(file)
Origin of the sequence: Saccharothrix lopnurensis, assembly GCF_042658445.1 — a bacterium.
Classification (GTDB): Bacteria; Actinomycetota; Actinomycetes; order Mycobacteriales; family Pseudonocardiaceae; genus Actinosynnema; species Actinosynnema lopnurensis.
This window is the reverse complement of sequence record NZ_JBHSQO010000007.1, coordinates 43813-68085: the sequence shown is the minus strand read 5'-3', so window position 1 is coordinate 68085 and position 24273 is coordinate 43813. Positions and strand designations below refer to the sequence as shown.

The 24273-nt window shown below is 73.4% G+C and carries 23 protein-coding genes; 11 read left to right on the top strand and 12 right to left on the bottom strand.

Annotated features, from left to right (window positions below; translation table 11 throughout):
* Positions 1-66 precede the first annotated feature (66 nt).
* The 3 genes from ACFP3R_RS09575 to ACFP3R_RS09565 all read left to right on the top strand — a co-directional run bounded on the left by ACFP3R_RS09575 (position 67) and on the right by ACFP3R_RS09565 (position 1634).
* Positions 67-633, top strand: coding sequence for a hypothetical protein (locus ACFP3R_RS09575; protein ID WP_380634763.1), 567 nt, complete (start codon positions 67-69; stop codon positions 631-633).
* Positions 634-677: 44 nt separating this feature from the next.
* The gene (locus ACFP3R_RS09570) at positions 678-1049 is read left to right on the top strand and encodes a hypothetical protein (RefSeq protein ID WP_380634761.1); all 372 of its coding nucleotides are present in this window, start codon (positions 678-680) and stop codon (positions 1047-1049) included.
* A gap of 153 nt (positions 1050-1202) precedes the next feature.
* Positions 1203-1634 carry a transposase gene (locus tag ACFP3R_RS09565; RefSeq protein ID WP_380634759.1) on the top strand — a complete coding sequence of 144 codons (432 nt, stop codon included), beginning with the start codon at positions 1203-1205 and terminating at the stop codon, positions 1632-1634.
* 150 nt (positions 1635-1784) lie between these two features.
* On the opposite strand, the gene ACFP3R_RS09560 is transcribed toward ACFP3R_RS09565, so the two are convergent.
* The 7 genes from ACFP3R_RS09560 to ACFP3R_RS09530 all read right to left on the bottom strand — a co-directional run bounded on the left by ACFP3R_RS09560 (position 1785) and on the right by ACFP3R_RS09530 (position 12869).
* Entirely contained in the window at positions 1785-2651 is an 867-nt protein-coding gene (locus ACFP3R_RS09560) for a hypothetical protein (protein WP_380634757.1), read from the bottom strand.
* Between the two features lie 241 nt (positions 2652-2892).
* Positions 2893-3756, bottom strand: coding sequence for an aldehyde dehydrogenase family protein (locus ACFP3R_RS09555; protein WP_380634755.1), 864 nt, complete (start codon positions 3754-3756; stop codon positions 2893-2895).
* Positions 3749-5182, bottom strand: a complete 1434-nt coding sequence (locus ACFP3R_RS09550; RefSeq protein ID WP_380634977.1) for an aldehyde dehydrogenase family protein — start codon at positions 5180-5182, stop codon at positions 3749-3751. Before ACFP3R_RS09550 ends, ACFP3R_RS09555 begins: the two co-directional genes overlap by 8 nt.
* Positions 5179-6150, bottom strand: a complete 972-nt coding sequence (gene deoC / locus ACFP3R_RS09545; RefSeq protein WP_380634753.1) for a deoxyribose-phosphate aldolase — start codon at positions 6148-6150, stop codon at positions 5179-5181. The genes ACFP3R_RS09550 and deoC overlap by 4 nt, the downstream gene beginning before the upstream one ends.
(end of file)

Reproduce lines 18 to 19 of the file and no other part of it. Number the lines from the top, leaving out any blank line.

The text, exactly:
* Positions 2893-3756, bottom strand: coding sequence for an aldehyde dehydrogenase family protein (locus ACFP3R_RS09555; protein WP_380634755.1), 864 nt, complete (start codon positions 3754-3756; stop codon positions 2893-2895).
* Positions 3749-5182, bottom strand: a complete 1434-nt coding sequence (locus ACFP3R_RS09550; RefSeq protein ID WP_380634977.1) for an aldehyde dehydrogenase family protein — start codon at positions 5180-5182, stop codon at positions 3749-3751. Before ACFP3R_RS09550 ends, ACFP3R_RS09555 begins: the two co-directional genes overlap by 8 nt.